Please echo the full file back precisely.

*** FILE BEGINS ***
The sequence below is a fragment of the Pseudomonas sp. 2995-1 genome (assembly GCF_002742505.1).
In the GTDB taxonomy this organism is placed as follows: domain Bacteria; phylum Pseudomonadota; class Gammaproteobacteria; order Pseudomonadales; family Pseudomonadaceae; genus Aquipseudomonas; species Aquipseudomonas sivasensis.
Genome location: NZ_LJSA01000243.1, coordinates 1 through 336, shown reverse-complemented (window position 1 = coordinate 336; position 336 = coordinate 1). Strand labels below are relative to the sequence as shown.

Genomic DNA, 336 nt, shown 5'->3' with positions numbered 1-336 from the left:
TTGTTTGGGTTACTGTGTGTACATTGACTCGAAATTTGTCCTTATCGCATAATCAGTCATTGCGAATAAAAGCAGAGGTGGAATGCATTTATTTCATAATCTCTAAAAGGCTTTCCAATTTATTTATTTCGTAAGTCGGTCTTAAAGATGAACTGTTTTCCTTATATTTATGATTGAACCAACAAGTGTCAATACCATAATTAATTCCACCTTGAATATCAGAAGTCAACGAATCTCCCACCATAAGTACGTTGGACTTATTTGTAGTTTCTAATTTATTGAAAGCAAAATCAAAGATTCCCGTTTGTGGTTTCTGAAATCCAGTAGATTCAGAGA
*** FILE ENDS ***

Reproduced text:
The sequence below is a fragment of the Pseudomonas sp. 2995-1 genome (assembly GCF_002742505.1).
In the GTDB taxonomy this organism is placed as follows: domain Bacteria; phylum Pseudomonadota; class Gammaproteobacteria; order Pseudomonadales; family Pseudomonadaceae; genus Aquipseudomonas; species Aquipseudomonas sivasensis.
Genome location: NZ_LJSA01000243.1, coordinates 1 through 336, shown reverse-complemented (window position 1 = coordinate 336; position 336 = coordinate 1). Strand labels below are relative to the sequence as shown.

Genomic DNA, 336 nt, shown 5'->3' with positions numbered 1-336 from the left:
TTGTTTGGGTTACTGTGTGTACATTGACTCGAAATTTGTCCTTATCGCATAATCAGTCATTGCGAATAAAAGCAGAGGTGGAATGCATTTATTTCATAATCTCTAAAAGGCTTTCCAATTTATTTATTTCGTAAGTCGGTCTTAAAGATGAACTGTTTTCCTTATATTTATGATTGAACCAACAAGTGTCAATACCATAATTAATTCCACCTTGAATATCAGAAGTCAACGAATCTCCCACCATAAGTACGTTGGACTTATTTGTAGTTTCTAATTTATTGAAAGCAAAATCAAAGATTCCCGTTTGTGGTTTCTGAAATCCAGTAGATTCAGAGA